In the fall of 2019, I began to document the New Shul, which was
founded in 1999 as a progressive and independent Jewish community with unique
customs and events. The congregation celebrates its Judaism in modern and
divergent ways, reevaluating the “old traditions.”
In March 2020, however, my documentation was abruptly interrupted
by the plague: the COVID-19 pandemic. The New Shul’s subsequent transition to
online services offered this already ultramodern congregation a new level
of togetherness, bringing the community even closer than before. Surprisingly,
it also offered a new level of intimacy and picture-making—I have been
carefully curating screen shots of normally inaccessible moments.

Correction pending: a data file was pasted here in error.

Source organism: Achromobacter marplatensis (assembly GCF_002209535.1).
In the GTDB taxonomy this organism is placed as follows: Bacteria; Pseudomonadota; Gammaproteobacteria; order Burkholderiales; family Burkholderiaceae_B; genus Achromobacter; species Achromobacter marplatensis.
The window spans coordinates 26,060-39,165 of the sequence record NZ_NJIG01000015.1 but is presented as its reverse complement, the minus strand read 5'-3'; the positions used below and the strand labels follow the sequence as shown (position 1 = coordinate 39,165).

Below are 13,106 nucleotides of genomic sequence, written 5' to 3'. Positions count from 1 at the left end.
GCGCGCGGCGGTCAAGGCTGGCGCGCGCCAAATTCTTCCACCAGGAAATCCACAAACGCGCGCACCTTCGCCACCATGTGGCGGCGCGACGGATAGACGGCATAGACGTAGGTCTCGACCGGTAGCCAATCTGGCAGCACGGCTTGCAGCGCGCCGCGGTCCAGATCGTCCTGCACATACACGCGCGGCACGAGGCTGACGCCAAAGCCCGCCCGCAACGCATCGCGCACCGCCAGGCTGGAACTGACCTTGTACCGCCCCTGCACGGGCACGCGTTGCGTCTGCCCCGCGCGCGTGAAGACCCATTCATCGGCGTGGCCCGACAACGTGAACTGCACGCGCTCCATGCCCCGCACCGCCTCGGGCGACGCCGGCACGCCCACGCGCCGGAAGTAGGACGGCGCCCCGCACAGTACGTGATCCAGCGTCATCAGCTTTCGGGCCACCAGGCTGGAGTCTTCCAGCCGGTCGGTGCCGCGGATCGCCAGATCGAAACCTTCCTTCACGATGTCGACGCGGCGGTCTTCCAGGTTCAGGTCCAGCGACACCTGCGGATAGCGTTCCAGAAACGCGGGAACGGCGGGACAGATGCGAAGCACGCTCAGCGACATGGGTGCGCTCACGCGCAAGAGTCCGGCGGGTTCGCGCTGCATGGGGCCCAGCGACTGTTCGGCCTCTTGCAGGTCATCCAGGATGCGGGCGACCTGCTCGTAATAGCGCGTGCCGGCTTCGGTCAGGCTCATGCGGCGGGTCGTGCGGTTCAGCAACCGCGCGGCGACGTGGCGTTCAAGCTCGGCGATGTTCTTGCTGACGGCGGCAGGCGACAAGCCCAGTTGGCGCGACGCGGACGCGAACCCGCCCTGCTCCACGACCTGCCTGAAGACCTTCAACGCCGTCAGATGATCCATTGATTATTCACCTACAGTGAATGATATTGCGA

The weekly Friday services, which include Middle Eastern folk
music, breathing exercises, traditional candle lighting, prayer, community
dialogue, and a 7:00 p.m. communal cheer for the city’s essential workers,
attracted twice the number of attendants as the “real” in-person services. Promoting art, community, and technology as
means of accessing spirituality, the New Shul suggests that faith, itself, helps
us to get by during times like these, regardless of where one finds it.